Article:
Thursday, March 29, 2007

Gonzales lied.

But you knew that.

Specter asked about Attorney General Gonzales' "candor" in saying earlier this month that he was not a part of any discussions on the firings. He asked about the November 27, 2006 meeting "where there were discussions" and Gonzales allegedly attended. Was Gonzales' statement about taking part in no discussions accurate?

"I don't think it's accurate," Sampson said. "He recently clarified it. But he was present at the November 27 meeting."

"So he was involved in discussions in contrast to his statement" this month? Specter asked.

"Yes." Sampson replied.

Sen. Charles Schumer then asked about Gonzales also claiming that he saw no documents on this matter.

Sampson replied: "I don't think it's entirely accurate."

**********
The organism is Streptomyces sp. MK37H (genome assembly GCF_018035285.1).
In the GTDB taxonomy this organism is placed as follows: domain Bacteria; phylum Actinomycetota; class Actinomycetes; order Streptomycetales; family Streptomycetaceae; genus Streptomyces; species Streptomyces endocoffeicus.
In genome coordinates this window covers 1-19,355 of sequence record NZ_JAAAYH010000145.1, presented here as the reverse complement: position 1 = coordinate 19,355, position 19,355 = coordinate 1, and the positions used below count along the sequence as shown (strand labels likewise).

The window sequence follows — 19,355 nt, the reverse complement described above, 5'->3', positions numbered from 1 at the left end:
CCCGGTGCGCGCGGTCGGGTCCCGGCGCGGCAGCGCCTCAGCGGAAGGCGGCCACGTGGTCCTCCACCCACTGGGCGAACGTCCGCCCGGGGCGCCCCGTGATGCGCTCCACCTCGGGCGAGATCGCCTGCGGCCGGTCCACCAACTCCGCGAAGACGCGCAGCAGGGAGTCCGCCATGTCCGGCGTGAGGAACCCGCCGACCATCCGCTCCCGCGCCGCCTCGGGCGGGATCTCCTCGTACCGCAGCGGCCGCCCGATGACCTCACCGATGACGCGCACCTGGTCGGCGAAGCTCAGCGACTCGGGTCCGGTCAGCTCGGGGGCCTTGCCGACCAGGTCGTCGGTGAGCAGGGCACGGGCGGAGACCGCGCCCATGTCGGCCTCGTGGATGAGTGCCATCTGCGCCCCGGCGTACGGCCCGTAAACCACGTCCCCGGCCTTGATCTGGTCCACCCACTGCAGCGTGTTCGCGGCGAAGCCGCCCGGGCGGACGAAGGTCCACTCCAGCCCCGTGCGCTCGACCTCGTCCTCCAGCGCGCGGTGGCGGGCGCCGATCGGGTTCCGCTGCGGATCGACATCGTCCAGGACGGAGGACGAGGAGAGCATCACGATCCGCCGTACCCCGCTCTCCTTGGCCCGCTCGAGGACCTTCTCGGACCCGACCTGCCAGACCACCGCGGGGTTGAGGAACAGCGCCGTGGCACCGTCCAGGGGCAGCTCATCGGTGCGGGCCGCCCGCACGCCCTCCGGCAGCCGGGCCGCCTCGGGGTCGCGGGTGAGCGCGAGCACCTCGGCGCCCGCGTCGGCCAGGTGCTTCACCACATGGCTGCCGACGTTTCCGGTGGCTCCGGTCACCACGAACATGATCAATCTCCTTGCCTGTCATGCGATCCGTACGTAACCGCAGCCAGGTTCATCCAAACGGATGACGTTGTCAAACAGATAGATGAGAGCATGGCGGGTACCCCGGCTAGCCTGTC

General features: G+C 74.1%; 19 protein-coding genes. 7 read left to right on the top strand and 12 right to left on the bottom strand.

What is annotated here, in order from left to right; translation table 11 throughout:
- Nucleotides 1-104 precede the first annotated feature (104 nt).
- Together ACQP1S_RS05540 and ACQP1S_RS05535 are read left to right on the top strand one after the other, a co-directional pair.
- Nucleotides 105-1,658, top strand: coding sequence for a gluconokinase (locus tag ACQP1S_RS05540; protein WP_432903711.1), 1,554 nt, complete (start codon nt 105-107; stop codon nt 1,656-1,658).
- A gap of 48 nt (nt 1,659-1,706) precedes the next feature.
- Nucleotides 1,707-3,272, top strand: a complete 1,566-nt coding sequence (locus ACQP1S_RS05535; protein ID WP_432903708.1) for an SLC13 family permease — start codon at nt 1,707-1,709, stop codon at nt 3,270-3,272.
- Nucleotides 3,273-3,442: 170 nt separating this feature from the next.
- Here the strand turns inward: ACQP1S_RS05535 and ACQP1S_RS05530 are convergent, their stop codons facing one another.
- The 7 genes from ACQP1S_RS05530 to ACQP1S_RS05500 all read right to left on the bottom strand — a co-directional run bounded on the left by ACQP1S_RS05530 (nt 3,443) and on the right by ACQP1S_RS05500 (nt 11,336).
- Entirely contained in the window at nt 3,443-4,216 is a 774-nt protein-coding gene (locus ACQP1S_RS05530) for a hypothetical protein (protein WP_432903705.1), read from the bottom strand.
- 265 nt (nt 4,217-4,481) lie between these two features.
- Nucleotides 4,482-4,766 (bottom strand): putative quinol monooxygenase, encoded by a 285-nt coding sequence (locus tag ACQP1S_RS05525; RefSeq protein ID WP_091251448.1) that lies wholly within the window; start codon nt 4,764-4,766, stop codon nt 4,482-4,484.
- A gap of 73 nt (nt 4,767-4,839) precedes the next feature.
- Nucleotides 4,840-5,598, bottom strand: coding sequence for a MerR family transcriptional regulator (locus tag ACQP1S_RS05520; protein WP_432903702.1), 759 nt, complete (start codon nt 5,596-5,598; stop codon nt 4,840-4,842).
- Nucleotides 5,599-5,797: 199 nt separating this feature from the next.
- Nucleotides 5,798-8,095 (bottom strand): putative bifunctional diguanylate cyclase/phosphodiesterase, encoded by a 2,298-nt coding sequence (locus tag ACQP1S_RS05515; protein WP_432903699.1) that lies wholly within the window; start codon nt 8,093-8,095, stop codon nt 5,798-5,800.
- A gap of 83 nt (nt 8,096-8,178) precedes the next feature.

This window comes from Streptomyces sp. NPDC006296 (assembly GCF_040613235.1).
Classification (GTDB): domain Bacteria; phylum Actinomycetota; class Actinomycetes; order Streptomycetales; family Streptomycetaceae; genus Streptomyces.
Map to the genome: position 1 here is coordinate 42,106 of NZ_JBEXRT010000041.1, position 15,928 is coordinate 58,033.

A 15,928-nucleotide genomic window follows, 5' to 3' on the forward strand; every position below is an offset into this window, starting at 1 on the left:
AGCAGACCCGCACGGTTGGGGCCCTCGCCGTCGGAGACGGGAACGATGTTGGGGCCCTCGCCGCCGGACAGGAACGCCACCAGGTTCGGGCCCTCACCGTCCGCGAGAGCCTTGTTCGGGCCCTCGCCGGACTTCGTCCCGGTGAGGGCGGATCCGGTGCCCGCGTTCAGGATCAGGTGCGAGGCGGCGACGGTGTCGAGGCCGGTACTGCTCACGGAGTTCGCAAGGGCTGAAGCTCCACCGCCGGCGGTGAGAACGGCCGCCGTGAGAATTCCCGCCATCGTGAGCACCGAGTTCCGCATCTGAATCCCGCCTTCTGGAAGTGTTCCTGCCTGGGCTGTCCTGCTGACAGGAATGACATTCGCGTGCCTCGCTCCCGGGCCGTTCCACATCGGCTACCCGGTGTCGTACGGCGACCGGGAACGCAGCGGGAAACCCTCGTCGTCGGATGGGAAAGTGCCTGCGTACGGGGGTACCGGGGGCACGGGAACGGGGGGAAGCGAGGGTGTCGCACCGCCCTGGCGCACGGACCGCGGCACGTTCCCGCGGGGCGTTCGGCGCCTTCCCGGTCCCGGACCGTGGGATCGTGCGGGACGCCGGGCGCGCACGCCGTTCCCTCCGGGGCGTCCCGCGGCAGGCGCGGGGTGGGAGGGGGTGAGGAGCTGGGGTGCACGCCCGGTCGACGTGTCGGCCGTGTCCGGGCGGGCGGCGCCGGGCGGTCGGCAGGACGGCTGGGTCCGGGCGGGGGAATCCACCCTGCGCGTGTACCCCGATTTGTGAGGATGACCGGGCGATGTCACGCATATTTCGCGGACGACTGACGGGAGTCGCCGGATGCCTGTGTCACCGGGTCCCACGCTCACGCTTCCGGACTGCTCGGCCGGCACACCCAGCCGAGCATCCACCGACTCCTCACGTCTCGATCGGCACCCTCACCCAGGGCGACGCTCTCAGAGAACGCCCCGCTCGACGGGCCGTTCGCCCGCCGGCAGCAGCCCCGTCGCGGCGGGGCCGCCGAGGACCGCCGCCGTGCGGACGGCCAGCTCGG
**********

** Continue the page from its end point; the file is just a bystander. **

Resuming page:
Schumer: "There was repeated discussions?"

Sampson : "Yes."

Schumer: "As many as, say, five."

Sampson: "Yes."

Schumer then asked if Gonzales was truthful in saying Sampson's information on the firings was not shared within the department.

Sampson: "I shared information with whoever asked....I was very open and collaborative in the process."

Schumer: "So the Attorney General's statement is false?"

Sampson: "I don't think it is accurate."

Ok - so the highest law enforcement officer in the country lied to Congress during a Congressional investigation. There's perjury and obstruction of justice. Apparently, we have a lawless President who regards that as just fine.

A question: How is this NOT an impeachable offense?

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